Brine Your Turkey, Turkeys!

Hey, Turkey!

What’s that you say?

You’ve never brined a turkey?

Well, today is your lucky day cause I’m gonna show you how incredibly easy it is to get a succulent, mouth-watering, tender bird every time by brining that badboy.

As many of you know this is a post that pops up once a year around the holidays, because I’m on a mission to encourage everyone to brine a turkey at least once in their lives…just so they can tell the tale of how stinkin’ easy it is.

Once you brine a holiday bird, you may never go back.

Easy and delicious.

What more do you want?

Brine Your Turkey!

Let’s get down to the how-to, shall we?  WE SHALL!


The Internets is full of the info.

Ratio of salt to water varies wildly depending on your source.

I’ll tell you how we did it and leave you to do some research on your own to determine what will work for your tastes.

* We use a ratio of 1 gallon of water to 1/2-1 cup of kosher salt. (salt makes the meat juicy by allowing the muscles to take in and retain water)

* We use a ratio of 1 gallon of water to 1/2-1 cup of sugar. (sugar acts as a browning agent)

* Herbs and other ingredient added to taste. (herbs and other spices act as the yum factor)

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* A cube cooler to immerse the turkey.

* Ice

That’s it.

Nope, not kidding.

Seriously…that’s it!

Step-by-step for two 12-13 pound turkeys. (use half the amounts for one bird):

1) Thaw the turkey and remove bagged giblets.

2) Give the turkey a good rinse.

3) Pour 4 gallons of water into cooler (MAKE SURE COOLER STOPPER IS IN POSITION TO PREVENT DRAINING!).

4) Add 2 cups of salt. Stir well.

5) Add two cups of sugar. Stir Well.

6) Add 1/2-1 cup uncrushed peppercorns and any other seasonings you want to try.

7) Submerge turkeys. Make sure they are fully covered by the brine:

Brine a Turkey the Easy Way

8) Add enough ice to cover turkeys:

The Easy Way to Brine a Turkey

9) Securely close lid on cooler and leave for 24 hours. The ice will keep everything safe and cool.

10) Take out turkeys. Rinse thoroughly, especially the inside cavity. Smoke. Cook. Grill. Whatever rocks your socks.

When we’re preparing a brined turkey to share with others, we tend to use a very basic recipe like the one above.

When we brine for ourselves, we get more creative.

We’ve used lemons and herbs and anything that speaks to us from our spice pantry.

You can also add other liquids like white wine or hot sauces.


You really can’t go wrong. Especially if you stick with the general ratios.

Turkey Brining Bonus Tips:

~ I know the cooler idea may seem odd to many, but over the years we have discovered that this method works best. If you use a flimsy brining bag, prepare to clean up spills.

Remember my one caveat earlier about NOT using a brining bag for a turkey?

One year we literally had 2-4 gallons that broke free from the bag, causing a mighty river to flow through our garage, down the driveway and into the street.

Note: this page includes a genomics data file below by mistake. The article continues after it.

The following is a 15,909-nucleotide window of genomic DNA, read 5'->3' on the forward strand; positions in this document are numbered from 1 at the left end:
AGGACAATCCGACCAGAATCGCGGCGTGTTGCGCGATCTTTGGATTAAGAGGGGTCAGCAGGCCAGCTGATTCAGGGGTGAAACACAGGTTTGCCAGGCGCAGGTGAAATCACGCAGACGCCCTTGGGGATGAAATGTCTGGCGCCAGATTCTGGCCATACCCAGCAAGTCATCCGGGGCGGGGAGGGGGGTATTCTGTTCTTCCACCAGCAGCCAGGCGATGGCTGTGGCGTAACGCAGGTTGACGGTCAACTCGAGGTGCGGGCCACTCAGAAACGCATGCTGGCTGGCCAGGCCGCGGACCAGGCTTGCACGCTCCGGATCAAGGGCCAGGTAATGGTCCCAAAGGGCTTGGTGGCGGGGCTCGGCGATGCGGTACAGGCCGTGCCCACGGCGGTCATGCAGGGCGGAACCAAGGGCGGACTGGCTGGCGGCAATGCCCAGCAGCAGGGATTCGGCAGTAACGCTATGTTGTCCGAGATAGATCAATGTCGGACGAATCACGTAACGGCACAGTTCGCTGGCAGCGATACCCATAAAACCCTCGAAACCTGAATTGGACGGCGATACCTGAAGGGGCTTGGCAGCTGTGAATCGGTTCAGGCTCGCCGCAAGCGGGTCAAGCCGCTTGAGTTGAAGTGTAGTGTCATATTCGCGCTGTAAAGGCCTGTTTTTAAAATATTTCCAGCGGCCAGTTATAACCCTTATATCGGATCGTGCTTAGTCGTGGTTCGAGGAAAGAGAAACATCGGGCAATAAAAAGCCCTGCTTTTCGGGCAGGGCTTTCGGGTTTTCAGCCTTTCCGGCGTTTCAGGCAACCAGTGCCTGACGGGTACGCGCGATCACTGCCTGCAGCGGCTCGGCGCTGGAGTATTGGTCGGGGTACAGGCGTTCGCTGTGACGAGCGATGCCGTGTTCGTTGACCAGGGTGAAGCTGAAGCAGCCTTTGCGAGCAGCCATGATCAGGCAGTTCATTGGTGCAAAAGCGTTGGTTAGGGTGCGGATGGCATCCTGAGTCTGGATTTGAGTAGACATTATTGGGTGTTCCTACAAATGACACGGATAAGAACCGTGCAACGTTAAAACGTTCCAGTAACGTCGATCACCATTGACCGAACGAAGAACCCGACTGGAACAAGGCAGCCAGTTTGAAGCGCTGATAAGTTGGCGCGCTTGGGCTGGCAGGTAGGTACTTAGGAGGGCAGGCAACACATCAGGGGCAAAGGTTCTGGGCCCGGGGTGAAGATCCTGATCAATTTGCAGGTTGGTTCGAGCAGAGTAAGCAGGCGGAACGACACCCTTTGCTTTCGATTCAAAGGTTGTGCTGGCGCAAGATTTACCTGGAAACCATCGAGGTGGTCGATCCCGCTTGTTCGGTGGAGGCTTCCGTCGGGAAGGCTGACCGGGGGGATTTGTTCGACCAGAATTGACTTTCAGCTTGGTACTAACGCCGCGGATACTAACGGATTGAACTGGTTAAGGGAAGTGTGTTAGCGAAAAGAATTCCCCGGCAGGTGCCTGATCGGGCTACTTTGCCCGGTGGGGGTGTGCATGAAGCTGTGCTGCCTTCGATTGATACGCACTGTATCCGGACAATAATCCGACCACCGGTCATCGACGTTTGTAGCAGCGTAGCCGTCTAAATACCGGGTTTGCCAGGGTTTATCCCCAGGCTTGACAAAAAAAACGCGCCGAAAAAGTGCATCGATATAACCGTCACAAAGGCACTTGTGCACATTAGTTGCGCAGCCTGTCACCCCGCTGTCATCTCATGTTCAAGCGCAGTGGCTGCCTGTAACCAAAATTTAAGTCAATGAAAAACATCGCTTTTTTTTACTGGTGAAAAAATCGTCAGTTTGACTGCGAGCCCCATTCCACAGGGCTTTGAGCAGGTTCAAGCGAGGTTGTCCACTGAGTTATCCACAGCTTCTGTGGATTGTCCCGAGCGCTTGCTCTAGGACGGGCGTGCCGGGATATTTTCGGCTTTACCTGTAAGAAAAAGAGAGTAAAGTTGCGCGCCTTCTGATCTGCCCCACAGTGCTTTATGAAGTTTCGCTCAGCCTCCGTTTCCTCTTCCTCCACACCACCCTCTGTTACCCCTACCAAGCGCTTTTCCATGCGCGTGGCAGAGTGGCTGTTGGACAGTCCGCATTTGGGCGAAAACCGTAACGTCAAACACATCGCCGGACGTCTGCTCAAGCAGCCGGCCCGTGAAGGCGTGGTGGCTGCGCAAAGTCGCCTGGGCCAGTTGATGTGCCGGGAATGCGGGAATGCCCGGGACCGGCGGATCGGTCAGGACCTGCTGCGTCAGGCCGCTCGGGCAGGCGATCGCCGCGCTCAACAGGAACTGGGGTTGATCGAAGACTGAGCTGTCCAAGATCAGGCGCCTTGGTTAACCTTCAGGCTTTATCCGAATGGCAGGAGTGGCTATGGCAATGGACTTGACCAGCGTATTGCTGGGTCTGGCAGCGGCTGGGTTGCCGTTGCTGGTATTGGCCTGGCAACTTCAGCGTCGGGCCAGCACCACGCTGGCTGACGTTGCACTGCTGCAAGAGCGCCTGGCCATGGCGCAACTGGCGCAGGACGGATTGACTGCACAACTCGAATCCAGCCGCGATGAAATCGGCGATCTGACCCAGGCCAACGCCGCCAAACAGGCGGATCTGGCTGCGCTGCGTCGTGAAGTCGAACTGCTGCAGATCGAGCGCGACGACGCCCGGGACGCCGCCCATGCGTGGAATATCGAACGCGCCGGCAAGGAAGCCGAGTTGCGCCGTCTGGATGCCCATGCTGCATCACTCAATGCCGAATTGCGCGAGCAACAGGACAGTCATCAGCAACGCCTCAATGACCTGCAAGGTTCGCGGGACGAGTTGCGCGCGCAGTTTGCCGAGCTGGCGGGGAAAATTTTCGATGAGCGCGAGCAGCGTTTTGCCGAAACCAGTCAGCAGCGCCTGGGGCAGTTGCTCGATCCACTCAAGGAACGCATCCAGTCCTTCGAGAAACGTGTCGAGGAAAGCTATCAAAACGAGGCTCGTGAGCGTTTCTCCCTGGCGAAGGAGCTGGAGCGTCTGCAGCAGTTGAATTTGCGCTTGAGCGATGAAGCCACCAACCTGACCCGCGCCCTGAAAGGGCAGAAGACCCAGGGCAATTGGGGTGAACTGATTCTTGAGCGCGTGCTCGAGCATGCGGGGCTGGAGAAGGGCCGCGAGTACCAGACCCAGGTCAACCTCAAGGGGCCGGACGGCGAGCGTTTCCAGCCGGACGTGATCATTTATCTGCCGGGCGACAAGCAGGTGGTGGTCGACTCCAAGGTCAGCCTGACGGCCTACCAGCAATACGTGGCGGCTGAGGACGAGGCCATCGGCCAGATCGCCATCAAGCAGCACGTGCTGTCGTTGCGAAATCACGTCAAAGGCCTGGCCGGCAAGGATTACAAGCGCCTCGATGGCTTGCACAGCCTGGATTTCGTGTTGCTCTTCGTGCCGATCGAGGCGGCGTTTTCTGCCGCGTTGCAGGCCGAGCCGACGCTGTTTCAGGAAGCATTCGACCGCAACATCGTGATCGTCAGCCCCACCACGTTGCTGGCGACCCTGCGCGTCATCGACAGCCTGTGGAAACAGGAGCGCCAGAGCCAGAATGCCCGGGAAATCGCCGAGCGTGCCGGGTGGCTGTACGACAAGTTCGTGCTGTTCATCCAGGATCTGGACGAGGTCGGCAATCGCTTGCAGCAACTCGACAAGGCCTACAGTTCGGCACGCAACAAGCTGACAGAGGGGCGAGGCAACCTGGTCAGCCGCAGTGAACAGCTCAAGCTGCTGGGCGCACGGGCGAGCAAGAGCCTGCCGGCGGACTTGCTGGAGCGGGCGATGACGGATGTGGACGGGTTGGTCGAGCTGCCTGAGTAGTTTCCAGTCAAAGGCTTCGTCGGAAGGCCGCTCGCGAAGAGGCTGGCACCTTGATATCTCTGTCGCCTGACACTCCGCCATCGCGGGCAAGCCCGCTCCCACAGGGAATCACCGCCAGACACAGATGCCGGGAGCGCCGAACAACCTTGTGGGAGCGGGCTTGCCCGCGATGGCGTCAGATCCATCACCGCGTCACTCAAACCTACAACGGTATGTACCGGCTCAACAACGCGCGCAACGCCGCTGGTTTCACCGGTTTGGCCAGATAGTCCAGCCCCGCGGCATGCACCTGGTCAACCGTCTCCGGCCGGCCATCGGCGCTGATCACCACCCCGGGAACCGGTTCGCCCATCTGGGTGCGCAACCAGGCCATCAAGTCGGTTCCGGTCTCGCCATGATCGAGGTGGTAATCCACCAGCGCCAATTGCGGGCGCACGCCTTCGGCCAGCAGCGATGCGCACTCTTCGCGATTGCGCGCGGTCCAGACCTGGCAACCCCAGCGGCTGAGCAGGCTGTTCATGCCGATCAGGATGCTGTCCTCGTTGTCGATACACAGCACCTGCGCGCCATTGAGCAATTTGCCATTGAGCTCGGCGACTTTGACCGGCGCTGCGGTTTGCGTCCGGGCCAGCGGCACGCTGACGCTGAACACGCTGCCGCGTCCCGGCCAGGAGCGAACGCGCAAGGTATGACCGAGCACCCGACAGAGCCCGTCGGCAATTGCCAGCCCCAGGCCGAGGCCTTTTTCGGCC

Sure, now we can laugh… Trust me, a cooler works best.

You just need to remember to clean it thoroughly after using it to brine raw poultry.

You don’t want to invite Sal Mo Nella to your next event.

~ Use Kosher salt. There is a significant weight difference between table salt and Kosher salt and the two are not interchangeable here. When you see the brine measurements of salt versus water, you can safely assume kosher salt is used.

~ Do not be afraid of the amount of salt in the brine. In order to transfer the magic brine into the turkey, you need these amounts, otherwise your turkey is just bathing in salt water and that’s totally weird.

~ Humbly accept the praise heaped upon your head after all partake of your masterpiece.

Isn’t that easy?

Now’s the time to start planning to blow the minds of your holiday guests this year.

Happy Brining, Y’all!

If you’re interested in having the Top 10 OMT! Recipes in one place (no searching!), click anywhere on the image below

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  1. We have been frying our turkey for years and last year was the first time we brined. Makes such a difference!

  2. We get Greenberg turkeys from Tyler, but I feel like I should learn how to brine in the case we ever move out of Texas. Haha!

  3. I’ve never brined a turkey before! Hubs and I just chatted and I think we’re gonna try it this year! Thanks for the tips!

  4. We use a 5 gallon bucket inside the cooler for brining. Makes clean up even easier. 🙂 Great tips!

  5. I’ve never done it before, but you’ve talked me right into it! I’m worried about which seasonings to use besides the peppercorn and kosher salt. Thanks for the great tips! Pinned and Shared. I’m stopping by from the Grand Social although I didn’t link up this week! Have a great week!

  6. Oh brining is the only way I will make a turkey! It’s so much more moist and tender than just roasting alone.

  7. says

    do you still season the outside of the turkey after you’ve rinsed off the brine? Or will it turn out salty?


  1. […] Some days are too hot to cook inside and those are the days we love making an entire simple meal outside on the grill. […]

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